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Regardless of what AWS and other cloud providers offer in their service-level agreements (SLAs), it is ultimately up to the enterprise to ensure proper protection of their own applications and data in the cloud. Still, the number of companies we have seen brought to their knees due to different disasters is astonishing. Staggering numbers such as 60 percent of small companies closing within six months of being hacked and nearly 30 percent of businesses losing revenue due to outages last year simply demonstrate that many fail to understand that the redundancy of the cloud is not enough to protect and recover their information.
Whether facing an actual natural disaster, an outage, or malicious attacks, not having a safety net to recover data in the cloud and ultimately keep the business running is unthinkable. Infrastructures, data, and backups are susceptible to complete loss without a disaster recovery plan to fall back to.
AWS Top Recovery Scenarios
Despite all the precautions taken, organizations have to be aware of the challenges they will face – specifically in AWS infrastructures – as this is the most popular and largest cloud used by companies worldwide. It is important to plan for both the complications we could potentially foresee and the issues that might be completely out of our hands and will take us by surprise.
Below are the five most common scenarios that organizations have to be aware of and know how to respond to mitigate incidents and avoid downtime.
- Accidents happen: Human mistakes lead to accidental resource or volumes deletion. Protecting data against accidental termination is crucial for business continuity. The first step is to back up data regularly and ensure that all mission-critical data is following a reliable process. AWS users should also enable termination protection, which helps prevent issues such as administrators terminating an EC2 instance by mistake or accidentally deleting a specific Amazon EBS volume.
- Thwarting thieves: Enterprises continue to overlook network security in AWS, and by extension they leave their environments open to malicious attacks. To stay ahead of these, customers must have strict policies in place: there shouldn’t be open ports (only those needed by applications); networks should be segmented and protected by services like AWS WAF, and an additional application-level control should be maintained on the instances themselves. Furthermore, having a secondary account ready to take over allows IT to quickly re-deploy infrastructures using CloudFormation templates and recover data from backups, putting you back in business with minimum downtime.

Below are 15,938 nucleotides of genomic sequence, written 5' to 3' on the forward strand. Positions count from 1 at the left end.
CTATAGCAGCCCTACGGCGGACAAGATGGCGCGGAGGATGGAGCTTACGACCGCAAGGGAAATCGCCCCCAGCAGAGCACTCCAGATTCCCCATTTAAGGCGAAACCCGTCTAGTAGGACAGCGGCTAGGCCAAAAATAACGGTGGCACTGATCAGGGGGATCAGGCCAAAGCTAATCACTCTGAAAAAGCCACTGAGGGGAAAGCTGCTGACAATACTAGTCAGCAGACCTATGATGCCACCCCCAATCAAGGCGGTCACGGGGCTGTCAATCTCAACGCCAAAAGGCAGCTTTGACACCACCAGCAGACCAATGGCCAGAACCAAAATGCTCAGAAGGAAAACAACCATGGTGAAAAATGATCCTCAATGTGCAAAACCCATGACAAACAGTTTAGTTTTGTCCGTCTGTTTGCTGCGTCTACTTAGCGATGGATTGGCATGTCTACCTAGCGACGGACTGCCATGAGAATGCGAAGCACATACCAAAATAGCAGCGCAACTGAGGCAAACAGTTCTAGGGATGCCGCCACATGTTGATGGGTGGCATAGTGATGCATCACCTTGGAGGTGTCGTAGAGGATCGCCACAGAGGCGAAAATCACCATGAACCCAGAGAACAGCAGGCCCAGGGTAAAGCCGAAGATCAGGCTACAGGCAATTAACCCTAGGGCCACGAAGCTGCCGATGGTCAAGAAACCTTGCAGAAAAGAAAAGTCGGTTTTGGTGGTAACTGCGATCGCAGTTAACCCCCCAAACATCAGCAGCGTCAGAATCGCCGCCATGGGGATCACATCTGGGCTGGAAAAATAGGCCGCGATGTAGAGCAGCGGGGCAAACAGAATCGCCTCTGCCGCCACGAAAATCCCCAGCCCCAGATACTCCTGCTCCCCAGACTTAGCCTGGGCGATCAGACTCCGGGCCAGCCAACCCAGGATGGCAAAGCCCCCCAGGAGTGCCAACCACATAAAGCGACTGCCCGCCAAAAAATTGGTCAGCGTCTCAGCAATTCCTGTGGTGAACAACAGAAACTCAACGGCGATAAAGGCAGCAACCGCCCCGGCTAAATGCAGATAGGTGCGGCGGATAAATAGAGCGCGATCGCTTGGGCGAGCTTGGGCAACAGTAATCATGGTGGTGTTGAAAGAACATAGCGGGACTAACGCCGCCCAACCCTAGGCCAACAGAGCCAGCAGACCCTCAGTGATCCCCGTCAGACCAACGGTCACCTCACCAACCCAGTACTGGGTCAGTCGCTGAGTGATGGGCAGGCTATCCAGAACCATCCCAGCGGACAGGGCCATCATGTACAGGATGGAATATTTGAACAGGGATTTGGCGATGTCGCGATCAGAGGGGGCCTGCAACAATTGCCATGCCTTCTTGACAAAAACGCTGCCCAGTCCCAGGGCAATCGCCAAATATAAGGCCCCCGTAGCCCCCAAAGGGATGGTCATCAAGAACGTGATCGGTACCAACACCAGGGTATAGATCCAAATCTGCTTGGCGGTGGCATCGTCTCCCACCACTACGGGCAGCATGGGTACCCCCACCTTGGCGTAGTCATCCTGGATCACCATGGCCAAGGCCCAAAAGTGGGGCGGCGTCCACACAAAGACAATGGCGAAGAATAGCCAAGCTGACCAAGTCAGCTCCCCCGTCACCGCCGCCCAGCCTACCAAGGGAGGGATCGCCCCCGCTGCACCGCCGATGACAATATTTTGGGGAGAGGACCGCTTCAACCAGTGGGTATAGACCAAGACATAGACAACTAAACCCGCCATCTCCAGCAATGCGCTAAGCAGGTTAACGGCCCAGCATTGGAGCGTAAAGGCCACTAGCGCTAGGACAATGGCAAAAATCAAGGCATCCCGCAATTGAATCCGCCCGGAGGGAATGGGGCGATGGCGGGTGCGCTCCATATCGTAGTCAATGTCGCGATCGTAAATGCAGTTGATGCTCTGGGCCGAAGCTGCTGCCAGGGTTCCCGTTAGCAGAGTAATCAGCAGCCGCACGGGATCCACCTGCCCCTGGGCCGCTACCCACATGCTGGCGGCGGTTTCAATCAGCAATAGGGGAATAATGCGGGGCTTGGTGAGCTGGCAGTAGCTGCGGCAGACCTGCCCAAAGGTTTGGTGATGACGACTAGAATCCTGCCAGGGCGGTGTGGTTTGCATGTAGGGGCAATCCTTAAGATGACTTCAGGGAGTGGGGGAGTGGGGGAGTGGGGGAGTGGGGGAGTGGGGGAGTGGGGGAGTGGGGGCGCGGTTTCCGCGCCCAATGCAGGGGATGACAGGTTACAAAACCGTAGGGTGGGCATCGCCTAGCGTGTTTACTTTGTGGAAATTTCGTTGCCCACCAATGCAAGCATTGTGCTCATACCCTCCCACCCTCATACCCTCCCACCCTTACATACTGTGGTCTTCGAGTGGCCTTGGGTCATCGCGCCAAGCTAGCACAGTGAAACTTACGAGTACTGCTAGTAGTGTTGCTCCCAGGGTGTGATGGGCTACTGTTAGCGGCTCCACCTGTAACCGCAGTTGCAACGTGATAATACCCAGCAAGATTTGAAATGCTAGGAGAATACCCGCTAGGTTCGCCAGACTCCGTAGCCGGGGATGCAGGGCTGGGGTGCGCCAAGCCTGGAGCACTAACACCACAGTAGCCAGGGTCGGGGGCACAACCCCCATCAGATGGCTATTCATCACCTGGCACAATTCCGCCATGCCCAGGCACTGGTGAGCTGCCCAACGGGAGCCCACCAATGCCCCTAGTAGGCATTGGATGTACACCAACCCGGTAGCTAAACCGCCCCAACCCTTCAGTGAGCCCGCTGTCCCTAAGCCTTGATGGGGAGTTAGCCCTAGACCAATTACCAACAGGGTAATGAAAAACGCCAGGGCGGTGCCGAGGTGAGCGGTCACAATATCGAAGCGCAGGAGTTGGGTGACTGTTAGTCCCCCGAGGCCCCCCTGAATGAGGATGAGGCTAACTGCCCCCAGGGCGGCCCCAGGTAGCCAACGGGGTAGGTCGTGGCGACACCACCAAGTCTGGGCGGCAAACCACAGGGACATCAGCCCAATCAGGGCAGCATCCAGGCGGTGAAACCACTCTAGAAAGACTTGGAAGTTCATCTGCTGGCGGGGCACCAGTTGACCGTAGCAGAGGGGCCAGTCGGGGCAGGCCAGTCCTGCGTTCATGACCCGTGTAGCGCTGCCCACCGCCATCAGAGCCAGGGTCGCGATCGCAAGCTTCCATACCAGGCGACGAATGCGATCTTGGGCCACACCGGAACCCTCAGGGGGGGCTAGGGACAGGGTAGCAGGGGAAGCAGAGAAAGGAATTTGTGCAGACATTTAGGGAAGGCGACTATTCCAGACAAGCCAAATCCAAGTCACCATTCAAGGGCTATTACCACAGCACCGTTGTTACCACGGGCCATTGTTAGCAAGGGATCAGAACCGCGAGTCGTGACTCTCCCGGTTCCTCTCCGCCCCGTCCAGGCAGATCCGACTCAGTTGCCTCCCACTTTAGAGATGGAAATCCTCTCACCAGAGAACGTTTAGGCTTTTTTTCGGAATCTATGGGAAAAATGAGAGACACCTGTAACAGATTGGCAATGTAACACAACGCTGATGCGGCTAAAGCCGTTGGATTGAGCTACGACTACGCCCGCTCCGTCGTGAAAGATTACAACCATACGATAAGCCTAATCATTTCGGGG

- Unlawful access: Compromised accounts are one of the worst things that can happen to a business running on AWS. In this case, while the issue of a compromised account is being resolved by Amazon support, users could rely on a secondary account to take over. In preparation, backups should be safely stored away from the primary AWS account. Alternatively, customers could architect a cloud infrastructure to encompass multiple AWS accounts, each one dedicated to a specific environment or team, which would mitigate the area of attack.
- Failover preparation: We have to be prepared for all scenarios, including those out of our hands, such as service disruptions by a cloud provider. Although it isn’t something that happens often in AWS, disruptions such as the outage of DynamoDB suffered in 2015 shed light over single points of failure and the need to have data backed up and ready to be served from other regions, and not only in different availability zones.
As an additional point of protection, organizations can leverage Global Tables, which allow them to have automated replication of their tables across multiple regions, along with full support for multi-master writes.
- Facing natural disasters: Although there are new methods to know when a disaster will hit, we are not aware of how it will affect the business. In the face of hurricanes, storms, and other natural disasters, enterprises have to be prepared for the worse. Identifying and prioritizing the mission-critical applications and data is the first step. AWS customers should replicate those critical components across multiple availability zones, where common points of failure such as generators, UPS units, and air conditioning, are not shared. This will ensure up-time during a disaster and the continuity of the business.
Completely avoiding disasters in today’s IT world is almost impossible: No matter how prepared a company is, eventually something will go wrong. And when it does, the effectiveness of your disaster recovery plan will be put to the test. Whether you choose to create a secondary account or maintain an environment in a separate region, you should always back up data for everything that is mission-critical to minimize downtime and keep your business up and running.